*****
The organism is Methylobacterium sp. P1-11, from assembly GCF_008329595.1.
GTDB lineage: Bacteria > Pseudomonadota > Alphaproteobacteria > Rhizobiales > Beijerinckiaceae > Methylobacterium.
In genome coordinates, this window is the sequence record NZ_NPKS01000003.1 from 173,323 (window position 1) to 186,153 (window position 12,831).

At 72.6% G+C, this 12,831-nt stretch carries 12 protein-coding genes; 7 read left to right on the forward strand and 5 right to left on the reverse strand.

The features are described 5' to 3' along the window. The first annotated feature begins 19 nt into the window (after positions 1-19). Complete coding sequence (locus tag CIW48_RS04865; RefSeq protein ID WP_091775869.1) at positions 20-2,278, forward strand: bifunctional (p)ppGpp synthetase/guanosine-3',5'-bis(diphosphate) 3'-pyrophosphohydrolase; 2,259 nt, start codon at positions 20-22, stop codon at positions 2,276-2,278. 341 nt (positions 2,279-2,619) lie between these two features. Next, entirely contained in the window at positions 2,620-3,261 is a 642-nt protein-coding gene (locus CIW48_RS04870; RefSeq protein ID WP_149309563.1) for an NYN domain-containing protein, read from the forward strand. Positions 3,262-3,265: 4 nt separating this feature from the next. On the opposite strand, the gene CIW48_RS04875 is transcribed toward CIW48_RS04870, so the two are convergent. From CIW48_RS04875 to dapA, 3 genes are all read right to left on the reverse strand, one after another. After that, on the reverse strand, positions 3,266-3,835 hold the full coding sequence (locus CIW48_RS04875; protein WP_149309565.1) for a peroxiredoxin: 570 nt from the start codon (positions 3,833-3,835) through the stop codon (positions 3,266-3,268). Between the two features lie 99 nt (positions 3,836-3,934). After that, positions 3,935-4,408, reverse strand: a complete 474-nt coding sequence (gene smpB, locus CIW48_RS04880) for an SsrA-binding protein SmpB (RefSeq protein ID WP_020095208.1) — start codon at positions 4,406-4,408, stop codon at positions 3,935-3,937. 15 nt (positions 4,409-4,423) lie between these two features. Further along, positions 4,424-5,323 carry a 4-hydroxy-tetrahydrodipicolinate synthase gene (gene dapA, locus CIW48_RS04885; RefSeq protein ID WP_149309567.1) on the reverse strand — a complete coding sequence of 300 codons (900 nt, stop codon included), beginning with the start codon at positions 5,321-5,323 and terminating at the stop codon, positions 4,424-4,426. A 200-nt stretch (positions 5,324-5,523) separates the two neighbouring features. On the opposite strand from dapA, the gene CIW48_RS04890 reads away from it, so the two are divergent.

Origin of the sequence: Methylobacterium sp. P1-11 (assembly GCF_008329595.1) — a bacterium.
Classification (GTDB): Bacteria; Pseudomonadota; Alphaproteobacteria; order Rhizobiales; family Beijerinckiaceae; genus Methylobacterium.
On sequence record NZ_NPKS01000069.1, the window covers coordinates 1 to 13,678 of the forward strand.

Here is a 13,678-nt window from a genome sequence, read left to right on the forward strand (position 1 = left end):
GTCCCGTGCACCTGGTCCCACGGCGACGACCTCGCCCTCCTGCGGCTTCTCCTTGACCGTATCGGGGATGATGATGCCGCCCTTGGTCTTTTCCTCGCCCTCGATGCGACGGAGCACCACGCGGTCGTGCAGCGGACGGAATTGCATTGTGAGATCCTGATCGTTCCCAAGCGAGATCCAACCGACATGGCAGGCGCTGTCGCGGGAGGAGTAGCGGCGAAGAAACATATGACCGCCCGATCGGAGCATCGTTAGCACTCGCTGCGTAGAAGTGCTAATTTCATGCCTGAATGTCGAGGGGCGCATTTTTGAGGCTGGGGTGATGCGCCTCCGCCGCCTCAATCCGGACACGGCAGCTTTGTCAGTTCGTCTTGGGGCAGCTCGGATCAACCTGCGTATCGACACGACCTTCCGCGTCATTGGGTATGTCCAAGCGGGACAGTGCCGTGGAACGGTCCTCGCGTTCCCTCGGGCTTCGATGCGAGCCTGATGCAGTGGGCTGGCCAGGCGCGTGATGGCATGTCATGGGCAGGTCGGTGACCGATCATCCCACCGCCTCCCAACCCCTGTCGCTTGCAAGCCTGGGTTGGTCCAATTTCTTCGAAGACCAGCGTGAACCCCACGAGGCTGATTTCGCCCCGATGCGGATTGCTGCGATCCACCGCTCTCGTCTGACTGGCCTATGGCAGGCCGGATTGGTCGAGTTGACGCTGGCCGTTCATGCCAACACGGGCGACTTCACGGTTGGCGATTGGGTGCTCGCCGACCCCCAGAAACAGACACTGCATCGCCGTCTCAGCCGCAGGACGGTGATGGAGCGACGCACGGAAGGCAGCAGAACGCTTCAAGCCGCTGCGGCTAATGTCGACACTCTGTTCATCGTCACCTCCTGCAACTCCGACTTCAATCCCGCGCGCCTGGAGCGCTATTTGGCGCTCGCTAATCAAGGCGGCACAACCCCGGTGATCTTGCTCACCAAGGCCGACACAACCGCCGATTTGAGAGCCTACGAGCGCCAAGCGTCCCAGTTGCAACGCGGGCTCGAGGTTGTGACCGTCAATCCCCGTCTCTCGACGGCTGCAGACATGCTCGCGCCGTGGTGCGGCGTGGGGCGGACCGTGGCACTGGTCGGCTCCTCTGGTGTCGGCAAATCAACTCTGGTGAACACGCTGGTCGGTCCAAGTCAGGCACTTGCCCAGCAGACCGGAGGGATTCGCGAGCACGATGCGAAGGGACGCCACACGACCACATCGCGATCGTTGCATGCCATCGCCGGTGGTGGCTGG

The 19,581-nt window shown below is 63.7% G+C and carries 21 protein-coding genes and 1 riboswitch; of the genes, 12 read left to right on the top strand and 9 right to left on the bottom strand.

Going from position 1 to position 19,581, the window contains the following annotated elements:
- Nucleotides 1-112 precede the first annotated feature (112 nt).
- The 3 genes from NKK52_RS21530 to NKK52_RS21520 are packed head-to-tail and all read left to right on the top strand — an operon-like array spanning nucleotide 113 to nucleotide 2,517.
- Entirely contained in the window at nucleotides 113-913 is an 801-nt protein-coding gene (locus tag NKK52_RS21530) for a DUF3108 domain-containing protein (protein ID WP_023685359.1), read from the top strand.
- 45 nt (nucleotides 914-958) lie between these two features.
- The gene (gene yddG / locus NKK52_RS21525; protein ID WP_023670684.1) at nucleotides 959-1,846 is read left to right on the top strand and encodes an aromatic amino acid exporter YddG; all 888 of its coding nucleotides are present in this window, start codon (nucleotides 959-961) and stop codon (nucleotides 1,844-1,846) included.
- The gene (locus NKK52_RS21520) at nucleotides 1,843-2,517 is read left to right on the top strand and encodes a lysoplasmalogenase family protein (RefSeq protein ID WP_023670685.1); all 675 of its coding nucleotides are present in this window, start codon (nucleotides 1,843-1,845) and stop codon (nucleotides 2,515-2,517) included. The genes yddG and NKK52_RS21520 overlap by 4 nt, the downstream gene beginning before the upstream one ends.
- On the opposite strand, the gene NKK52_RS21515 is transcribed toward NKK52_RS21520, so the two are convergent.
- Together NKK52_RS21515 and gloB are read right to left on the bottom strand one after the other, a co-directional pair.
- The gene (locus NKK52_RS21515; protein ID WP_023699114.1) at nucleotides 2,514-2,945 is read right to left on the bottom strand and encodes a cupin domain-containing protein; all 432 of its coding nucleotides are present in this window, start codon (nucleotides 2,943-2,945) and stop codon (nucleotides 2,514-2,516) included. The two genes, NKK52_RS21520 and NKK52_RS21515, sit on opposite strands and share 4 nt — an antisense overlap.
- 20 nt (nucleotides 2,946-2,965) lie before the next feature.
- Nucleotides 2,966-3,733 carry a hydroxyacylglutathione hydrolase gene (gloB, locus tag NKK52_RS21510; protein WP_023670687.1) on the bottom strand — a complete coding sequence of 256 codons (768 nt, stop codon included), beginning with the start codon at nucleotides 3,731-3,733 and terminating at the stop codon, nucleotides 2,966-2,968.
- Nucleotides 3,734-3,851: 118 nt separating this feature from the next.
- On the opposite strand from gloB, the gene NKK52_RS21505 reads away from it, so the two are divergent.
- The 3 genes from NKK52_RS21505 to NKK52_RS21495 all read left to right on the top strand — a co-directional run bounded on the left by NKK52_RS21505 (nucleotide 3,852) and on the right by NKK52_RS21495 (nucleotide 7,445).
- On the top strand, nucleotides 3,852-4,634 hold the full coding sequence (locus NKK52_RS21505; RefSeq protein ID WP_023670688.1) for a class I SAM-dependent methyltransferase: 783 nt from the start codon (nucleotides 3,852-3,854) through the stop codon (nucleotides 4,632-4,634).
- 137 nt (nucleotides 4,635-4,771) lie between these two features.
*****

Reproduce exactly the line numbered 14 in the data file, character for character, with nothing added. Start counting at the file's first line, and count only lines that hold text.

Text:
- The 3 genes from NKK52_RS21530 to NKK52_RS21520 are packed head-to-tail and all read left to right on the top strand — an operon-like array spanning nucleotide 113 to nucleotide 2,517.